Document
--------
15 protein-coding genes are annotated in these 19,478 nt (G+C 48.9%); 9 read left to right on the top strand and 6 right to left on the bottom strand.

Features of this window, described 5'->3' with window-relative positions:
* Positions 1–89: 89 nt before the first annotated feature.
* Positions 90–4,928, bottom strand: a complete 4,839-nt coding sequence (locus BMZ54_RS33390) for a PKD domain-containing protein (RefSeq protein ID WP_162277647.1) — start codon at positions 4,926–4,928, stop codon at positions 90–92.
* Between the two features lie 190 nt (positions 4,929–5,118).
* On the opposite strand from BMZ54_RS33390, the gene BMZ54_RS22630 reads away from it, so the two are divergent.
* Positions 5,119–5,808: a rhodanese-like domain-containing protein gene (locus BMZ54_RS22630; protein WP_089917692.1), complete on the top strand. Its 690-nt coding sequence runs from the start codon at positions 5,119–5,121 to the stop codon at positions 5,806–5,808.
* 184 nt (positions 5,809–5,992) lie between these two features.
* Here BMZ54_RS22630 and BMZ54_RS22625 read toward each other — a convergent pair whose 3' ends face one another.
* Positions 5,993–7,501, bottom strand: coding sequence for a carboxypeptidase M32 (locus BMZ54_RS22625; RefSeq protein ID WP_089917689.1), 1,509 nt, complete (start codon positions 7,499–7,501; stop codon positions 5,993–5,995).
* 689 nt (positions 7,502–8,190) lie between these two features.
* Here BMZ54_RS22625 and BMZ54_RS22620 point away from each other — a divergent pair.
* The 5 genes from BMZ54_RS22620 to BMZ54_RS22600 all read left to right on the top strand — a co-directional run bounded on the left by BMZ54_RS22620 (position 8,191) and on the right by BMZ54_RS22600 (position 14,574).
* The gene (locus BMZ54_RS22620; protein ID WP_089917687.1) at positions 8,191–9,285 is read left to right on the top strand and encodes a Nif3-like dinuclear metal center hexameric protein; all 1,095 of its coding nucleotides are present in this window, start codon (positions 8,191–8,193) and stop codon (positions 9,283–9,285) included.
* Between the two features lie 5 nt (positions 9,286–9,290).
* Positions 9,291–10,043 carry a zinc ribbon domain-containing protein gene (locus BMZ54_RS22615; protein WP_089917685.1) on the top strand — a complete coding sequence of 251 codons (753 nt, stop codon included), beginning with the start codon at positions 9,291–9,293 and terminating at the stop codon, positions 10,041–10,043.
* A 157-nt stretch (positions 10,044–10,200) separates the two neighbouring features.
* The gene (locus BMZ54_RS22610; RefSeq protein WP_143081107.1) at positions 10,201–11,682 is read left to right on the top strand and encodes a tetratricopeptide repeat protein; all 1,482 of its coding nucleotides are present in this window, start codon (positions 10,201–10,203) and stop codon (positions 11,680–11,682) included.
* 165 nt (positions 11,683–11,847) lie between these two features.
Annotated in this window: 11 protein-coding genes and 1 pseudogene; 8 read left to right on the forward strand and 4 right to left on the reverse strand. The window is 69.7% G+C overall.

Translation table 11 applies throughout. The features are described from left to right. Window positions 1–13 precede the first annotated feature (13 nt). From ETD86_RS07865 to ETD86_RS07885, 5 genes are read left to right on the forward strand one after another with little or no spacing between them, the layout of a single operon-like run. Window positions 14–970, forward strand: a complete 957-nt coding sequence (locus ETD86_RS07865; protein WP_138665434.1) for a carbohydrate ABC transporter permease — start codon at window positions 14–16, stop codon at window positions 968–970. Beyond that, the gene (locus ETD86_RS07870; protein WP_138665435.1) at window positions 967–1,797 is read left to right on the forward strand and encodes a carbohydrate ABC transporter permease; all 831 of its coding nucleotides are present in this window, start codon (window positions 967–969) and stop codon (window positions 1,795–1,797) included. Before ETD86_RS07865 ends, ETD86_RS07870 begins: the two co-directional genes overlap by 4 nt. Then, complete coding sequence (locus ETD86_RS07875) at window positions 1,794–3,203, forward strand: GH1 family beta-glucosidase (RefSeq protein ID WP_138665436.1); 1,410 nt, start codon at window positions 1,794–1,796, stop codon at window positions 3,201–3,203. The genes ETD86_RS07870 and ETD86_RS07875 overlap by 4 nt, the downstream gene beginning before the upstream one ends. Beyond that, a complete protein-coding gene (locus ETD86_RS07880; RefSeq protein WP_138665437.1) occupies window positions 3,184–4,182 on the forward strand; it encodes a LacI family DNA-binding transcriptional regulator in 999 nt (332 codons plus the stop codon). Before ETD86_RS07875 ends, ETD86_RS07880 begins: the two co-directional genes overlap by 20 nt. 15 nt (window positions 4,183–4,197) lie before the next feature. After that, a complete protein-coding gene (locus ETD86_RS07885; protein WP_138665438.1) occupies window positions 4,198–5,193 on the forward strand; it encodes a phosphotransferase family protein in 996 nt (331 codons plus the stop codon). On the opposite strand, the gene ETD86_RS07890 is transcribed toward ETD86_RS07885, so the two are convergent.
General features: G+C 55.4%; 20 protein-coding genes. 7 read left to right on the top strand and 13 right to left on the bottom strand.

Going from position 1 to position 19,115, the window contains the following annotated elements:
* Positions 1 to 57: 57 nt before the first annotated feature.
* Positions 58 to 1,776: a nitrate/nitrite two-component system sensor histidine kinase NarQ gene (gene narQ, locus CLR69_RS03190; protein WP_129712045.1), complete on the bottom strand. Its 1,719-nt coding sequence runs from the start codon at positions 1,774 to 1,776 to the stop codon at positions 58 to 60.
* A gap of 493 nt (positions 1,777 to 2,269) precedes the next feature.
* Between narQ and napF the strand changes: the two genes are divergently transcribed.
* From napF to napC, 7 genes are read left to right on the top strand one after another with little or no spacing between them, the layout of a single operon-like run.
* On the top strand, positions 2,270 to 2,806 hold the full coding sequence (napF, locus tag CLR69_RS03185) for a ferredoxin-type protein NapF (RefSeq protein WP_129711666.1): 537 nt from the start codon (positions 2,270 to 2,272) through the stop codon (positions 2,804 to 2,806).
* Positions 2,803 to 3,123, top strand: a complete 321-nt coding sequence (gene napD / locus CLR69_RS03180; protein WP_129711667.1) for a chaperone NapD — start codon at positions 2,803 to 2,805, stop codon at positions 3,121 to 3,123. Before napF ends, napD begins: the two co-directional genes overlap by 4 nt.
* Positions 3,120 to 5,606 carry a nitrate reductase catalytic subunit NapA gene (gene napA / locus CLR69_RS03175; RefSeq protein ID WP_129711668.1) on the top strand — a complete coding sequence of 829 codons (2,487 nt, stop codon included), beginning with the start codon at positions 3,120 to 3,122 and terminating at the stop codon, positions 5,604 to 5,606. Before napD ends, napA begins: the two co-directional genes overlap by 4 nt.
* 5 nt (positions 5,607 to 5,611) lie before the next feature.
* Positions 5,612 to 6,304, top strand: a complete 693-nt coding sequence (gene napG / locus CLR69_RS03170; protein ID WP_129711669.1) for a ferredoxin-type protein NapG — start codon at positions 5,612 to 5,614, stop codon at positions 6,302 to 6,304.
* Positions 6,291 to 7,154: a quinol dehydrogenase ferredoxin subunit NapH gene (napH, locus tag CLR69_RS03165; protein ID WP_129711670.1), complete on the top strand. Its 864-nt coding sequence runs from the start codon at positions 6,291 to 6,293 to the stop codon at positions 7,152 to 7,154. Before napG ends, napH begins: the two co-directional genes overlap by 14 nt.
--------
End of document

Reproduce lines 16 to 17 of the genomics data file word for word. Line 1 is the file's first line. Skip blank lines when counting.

* Positions 9,291–10,043 carry a zinc ribbon domain-containing protein gene (locus BMZ54_RS22615; protein WP_089917685.1) on the top strand — a complete coding sequence of 251 codons (753 nt, stop codon included), beginning with the start codon at positions 9,291–9,293 and terminating at the stop codon, positions 10,041–10,043.
* A 157-nt stretch (positions 10,044–10,200) separates the two neighbouring features.